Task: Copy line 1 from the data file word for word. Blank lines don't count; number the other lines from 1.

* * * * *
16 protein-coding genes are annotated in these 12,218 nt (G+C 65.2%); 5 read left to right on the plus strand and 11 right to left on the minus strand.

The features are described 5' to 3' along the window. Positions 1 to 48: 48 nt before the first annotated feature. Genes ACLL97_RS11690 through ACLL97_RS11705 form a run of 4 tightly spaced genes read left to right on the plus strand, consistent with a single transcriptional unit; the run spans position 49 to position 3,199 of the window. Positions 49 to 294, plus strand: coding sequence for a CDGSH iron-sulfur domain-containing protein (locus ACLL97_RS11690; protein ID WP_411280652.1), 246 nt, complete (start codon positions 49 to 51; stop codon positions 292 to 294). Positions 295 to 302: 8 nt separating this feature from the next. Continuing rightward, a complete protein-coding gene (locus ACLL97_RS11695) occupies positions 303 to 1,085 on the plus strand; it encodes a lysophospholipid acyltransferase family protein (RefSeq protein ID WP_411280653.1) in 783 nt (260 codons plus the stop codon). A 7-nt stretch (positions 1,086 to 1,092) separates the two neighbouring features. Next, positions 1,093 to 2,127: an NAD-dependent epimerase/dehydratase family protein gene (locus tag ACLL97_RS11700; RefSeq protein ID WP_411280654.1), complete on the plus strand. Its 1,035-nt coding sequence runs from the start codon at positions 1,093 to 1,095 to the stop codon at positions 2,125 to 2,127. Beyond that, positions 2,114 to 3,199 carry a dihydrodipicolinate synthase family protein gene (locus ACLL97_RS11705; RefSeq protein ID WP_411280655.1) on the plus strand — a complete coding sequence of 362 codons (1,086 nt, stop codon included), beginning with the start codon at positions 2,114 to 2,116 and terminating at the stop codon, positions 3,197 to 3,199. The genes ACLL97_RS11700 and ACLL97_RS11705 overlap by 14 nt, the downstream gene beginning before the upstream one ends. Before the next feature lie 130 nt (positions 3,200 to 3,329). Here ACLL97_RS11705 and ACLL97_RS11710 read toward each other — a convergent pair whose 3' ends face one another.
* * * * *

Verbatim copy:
16 protein-coding genes are annotated in these 12,218 nt (G+C 65.2%); 5 read left to right on the plus strand and 11 right to left on the minus strand.